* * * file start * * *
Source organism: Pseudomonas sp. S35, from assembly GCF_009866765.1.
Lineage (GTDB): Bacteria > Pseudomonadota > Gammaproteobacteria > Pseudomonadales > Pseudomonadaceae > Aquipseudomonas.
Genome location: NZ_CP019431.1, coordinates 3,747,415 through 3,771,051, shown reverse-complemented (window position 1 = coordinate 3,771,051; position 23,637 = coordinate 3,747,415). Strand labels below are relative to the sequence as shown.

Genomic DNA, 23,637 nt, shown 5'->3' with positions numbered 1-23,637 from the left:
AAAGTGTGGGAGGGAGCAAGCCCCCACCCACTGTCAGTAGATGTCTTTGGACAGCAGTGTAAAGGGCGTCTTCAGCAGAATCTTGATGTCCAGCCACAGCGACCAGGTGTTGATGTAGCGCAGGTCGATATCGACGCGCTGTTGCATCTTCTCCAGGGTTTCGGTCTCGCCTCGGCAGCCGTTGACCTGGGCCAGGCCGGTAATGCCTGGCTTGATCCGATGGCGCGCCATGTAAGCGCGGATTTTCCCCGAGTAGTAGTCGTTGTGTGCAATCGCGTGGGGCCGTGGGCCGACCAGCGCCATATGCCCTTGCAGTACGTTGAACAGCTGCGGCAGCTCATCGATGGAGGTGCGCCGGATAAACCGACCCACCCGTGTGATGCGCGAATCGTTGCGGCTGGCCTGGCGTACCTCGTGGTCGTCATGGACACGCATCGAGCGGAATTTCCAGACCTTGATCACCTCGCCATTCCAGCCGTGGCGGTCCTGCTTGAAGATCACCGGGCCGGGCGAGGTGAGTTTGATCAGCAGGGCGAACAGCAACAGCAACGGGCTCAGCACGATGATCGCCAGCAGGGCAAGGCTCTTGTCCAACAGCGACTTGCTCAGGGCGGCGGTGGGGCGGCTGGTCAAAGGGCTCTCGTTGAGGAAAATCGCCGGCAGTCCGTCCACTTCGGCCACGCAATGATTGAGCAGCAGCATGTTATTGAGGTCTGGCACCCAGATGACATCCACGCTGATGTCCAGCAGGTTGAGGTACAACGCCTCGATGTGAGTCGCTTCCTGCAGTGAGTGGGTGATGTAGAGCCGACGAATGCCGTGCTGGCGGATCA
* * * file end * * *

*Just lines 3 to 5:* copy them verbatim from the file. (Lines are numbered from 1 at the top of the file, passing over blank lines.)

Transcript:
Genome location: NZ_CP019431.1, coordinates 3,747,415 through 3,771,051, shown reverse-complemented (window position 1 = coordinate 3,771,051; position 23,637 = coordinate 3,747,415). Strand labels below are relative to the sequence as shown.

Genomic DNA, 23,637 nt, shown 5'->3' with positions numbered 1-23,637 from the left:
AAAGTGTGGGAGGGAGCAAGCCCCCACCCACTGTCAGTAGATGTCTTTGGACAGCAGTGTAAAGGGCGTCTTCAGCAGAATCTTGATGTCCAGCCACAGCGACCAGGTGTTGATGTAGCGCAGGTCGATATCGACGCGCTGTTGCATCTTCTCCAGGGTTTCGGTCTCGCCTCGGCAGCCGTTGACCTGGGCCAGGCCGGTAATGCCTGGCTTGATCCGATGGCGCGCCATGTAAGCGCGGATTTTCCCCGAGTAGTAGTCGTTGTGTGCAATCGCGTGGGGCCGTGGGCCGACCAGCGCCATATGCCCTTGCAGTACGTTGAACAGCTGCGGCAGCTCATCGATGGAGGTGCGCCGGATAAACCGACCCACCCGTGTGATGCGCGAATCGTTGCGGCTGGCCTGGCGTACCTCGTGGTCGTCATGGACACGCATCGAGCGGAATTTCCAGACCTTGATCACCTCGCCATTCCAGCCGTGGCGGTCCTGCTTGAAGATCACCGGGCCGGGCGAGGTGAGTTTGATCAGCAGGGCGAACAGCAACAGCAACGGGCTCAGCACGATGATCGCCAGCAGGGCAAGGCTCTTGTCCAACAGCGACTTGCTCAGGGCGGCGGTGGGGCGGCTGGTCAAAGGGCTCTCGTTGAGGAAAATCGCCGGCAGTCCGTCCACTTCGGCCACGCAATGATTGAGCAGCAGCATGTTATTGAGGTCTGGCACCCAGATGACATCCACGCTGATGTCCAGCAGGTTGAGGTACAACGCCTCGATGTGAGTCGCTTCCTGCAGTGAGTGGGTGATGTAGAGCCGACGAATGCCGTGCTGGCGGATCA